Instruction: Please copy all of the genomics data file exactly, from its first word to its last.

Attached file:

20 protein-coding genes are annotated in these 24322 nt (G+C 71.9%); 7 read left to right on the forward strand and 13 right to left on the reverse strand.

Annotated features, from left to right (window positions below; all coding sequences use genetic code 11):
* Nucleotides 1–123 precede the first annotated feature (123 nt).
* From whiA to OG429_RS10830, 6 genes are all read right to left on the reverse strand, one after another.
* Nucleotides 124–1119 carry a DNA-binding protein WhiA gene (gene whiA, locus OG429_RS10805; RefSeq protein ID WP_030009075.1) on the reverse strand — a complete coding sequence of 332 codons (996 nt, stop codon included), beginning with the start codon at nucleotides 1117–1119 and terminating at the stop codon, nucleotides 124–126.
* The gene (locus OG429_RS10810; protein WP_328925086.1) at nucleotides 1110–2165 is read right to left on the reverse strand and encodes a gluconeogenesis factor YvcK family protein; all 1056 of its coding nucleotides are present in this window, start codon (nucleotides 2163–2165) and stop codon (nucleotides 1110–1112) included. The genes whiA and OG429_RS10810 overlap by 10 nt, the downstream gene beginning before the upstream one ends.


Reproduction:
20 protein-coding genes are annotated in these 24322 nt (G+C 71.9%); 7 read left to right on the forward strand and 13 right to left on the reverse strand.

Annotated features, from left to right (window positions below; all coding sequences use genetic code 11):
* Nucleotides 1–123 precede the first annotated feature (123 nt).
* From whiA to OG429_RS10830, 6 genes are all read right to left on the reverse strand, one after another.
* Nucleotides 124–1119 carry a DNA-binding protein WhiA gene (gene whiA, locus OG429_RS10805; RefSeq protein ID WP_030009075.1) on the reverse strand — a complete coding sequence of 332 codons (996 nt, stop codon included), beginning with the start codon at nucleotides 1117–1119 and terminating at the stop codon, nucleotides 124–126.
* The gene (locus OG429_RS10810; protein WP_328925086.1) at nucleotides 1110–2165 is read right to left on the reverse strand and encodes a gluconeogenesis factor YvcK family protein; all 1056 of its coding nucleotides are present in this window, start codon (nucleotides 2163–2165) and stop codon (nucleotides 1110–1112) included. The genes whiA and OG429_RS10810 overlap by 10 nt, the downstream gene beginning before the upstream one ends.